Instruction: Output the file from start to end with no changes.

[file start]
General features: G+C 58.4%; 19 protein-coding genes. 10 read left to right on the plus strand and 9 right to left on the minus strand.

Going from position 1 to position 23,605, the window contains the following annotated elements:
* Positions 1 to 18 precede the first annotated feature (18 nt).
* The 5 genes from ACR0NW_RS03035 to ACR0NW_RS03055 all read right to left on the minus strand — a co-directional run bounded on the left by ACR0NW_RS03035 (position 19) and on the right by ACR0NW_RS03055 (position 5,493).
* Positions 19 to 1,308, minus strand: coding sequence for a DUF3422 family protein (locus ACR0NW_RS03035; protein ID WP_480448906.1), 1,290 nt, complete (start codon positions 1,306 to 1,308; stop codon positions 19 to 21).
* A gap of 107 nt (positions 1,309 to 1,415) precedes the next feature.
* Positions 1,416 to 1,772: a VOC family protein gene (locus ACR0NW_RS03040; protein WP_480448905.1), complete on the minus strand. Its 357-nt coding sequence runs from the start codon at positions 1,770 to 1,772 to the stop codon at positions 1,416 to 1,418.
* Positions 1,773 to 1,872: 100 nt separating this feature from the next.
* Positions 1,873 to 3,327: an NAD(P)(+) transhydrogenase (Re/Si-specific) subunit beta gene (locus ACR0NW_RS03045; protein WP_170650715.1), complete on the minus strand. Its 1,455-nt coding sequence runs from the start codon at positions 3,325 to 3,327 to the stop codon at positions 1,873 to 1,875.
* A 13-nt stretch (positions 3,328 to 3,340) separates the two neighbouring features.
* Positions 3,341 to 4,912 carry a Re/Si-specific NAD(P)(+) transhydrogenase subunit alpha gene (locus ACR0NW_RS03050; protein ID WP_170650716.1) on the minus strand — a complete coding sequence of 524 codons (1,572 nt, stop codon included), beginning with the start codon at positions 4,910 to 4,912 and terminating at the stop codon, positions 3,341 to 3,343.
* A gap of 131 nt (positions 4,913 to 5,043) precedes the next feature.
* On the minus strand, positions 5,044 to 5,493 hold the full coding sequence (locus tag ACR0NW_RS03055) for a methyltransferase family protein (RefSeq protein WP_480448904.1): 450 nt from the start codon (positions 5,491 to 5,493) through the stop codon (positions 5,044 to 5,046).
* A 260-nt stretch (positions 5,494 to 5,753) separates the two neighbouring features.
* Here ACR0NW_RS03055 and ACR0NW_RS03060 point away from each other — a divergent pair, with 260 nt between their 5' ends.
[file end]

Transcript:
General features: G+C 58.4%; 19 protein-coding genes. 10 read left to right on the plus strand and 9 right to left on the minus strand.

Going from position 1 to position 23,605, the window contains the following annotated elements:
* Positions 1 to 18 precede the first annotated feature (18 nt).
* The 5 genes from ACR0NW_RS03035 to ACR0NW_RS03055 all read right to left on the minus strand — a co-directional run bounded on the left by ACR0NW_RS03035 (position 19) and on the right by ACR0NW_RS03055 (position 5,493).
* Positions 19 to 1,308, minus strand: coding sequence for a DUF3422 family protein (locus ACR0NW_RS03035; protein ID WP_480448906.1), 1,290 nt, complete (start codon positions 1,306 to 1,308; stop codon positions 19 to 21).
* A gap of 107 nt (positions 1,309 to 1,415) precedes the next feature.
* Positions 1,416 to 1,772: a VOC family protein gene (locus ACR0NW_RS03040; protein WP_480448905.1), complete on the minus strand. Its 357-nt coding sequence runs from the start codon at positions 1,770 to 1,772 to the stop codon at positions 1,416 to 1,418.
* Positions 1,773 to 1,872: 100 nt separating this feature from the next.
* Positions 1,873 to 3,327: an NAD(P)(+) transhydrogenase (Re/Si-specific) subunit beta gene (locus ACR0NW_RS03045; protein WP_170650715.1), complete on the minus strand. Its 1,455-nt coding sequence runs from the start codon at positions 3,325 to 3,327 to the stop codon at positions 1,873 to 1,875.
* A 13-nt stretch (positions 3,328 to 3,340) separates the two neighbouring features.
* Positions 3,341 to 4,912 carry a Re/Si-specific NAD(P)(+) transhydrogenase subunit alpha gene (locus ACR0NW_RS03050; protein ID WP_170650716.1) on the minus strand — a complete coding sequence of 524 codons (1,572 nt, stop codon included), beginning with the start codon at positions 4,910 to 4,912 and terminating at the stop codon, positions 3,341 to 3,343.
* A gap of 131 nt (positions 4,913 to 5,043) precedes the next feature.
* On the minus strand, positions 5,044 to 5,493 hold the full coding sequence (locus tag ACR0NW_RS03055) for a methyltransferase family protein (RefSeq protein WP_480448904.1): 450 nt from the start codon (positions 5,491 to 5,493) through the stop codon (positions 5,044 to 5,046).
* A 260-nt stretch (positions 5,494 to 5,753) separates the two neighbouring features.
* Here ACR0NW_RS03055 and ACR0NW_RS03060 point away from each other — a divergent pair, with 260 nt between their 5' ends.